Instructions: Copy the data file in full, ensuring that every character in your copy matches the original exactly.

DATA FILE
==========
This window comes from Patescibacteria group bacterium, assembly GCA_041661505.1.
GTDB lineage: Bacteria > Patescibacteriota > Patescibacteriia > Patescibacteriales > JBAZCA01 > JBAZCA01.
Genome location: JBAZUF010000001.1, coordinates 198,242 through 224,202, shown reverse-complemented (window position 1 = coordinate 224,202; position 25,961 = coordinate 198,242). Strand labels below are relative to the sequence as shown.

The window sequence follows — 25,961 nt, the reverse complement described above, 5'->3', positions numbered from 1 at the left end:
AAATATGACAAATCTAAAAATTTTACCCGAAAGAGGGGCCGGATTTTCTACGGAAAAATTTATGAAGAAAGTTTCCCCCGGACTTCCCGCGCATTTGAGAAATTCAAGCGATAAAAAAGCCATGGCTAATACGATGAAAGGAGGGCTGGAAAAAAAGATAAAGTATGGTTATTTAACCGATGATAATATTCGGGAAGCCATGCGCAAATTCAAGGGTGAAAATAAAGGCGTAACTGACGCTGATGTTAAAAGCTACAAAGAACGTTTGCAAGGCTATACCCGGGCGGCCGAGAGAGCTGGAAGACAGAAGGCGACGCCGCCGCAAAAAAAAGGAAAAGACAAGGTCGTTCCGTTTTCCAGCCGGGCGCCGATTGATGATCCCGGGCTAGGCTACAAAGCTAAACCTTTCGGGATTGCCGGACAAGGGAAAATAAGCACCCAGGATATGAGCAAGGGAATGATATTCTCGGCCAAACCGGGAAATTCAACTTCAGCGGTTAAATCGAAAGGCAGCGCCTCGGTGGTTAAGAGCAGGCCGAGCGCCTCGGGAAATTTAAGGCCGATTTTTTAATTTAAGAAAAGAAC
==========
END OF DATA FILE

This window comes from Patescibacteria group bacterium, assembly GCA_041661505.1.
GTDB lineage: Bacteria > Patescibacteriota > Patescibacteriia > Patescibacteriales > JBAZCA01 > JBAZCA01.
Genome location: JBAZUF010000001.1, coordinates 198,242 through 224,202, shown reverse-complemented (window position 1 = coordinate 224,202; position 25,961 = coordinate 198,242). Strand labels below are relative to the sequence as shown.

The window sequence follows — 25,961 nt, the reverse complement described above, 5'->3', positions numbered from 1 at the left end:
AAATATGACAAATCTAAAAATTTTACCCGAAAGAGGGGCCGGATTTTCTACGGAAAAATTTATGAAGAAAGTTTCCCCCGGACTTCCCGCGCATTTGAGAAATTCAAGCGATAAAAAAGCCATGGCTAATACGATGAAAGGAGGGCTGGAAAAAAAGATAAAGTATGGTTATTTAACCGATGATAATATTCGGGAAGCCATGCGCAAATTCAAGGGTGAAAATAAAGGCGTAACTGACGCTGATGTTAAAAGCTACAAAGAACGTTTGCAAGGCTATACCCGGGCGGCCGAGAGAGCTGGAAGACAGAAGGCGACGCCGCCGCAAAAAAAAGGAAAAGACAAGGTCGTTCCGTTTTCCAGCCGGGCGCCGATTGATGATCCCGGGCTAGGCTACAAAGCTAAACCTTTCGGGATTGCCGGACAAGGGAAAATAAGCACCCAGGATATGAGCAAGGGAATGATATTCTCGGCCAAACCGGGAAATTCAACTTCAGCGGTTAAATCGAAAGGCAGCGCCTCGGTGGTTAAGAGCAGGCCGAGCGCCTCGGGAAATTTAAGGCCGATTTTTTAATTTAAGAAAAGAAC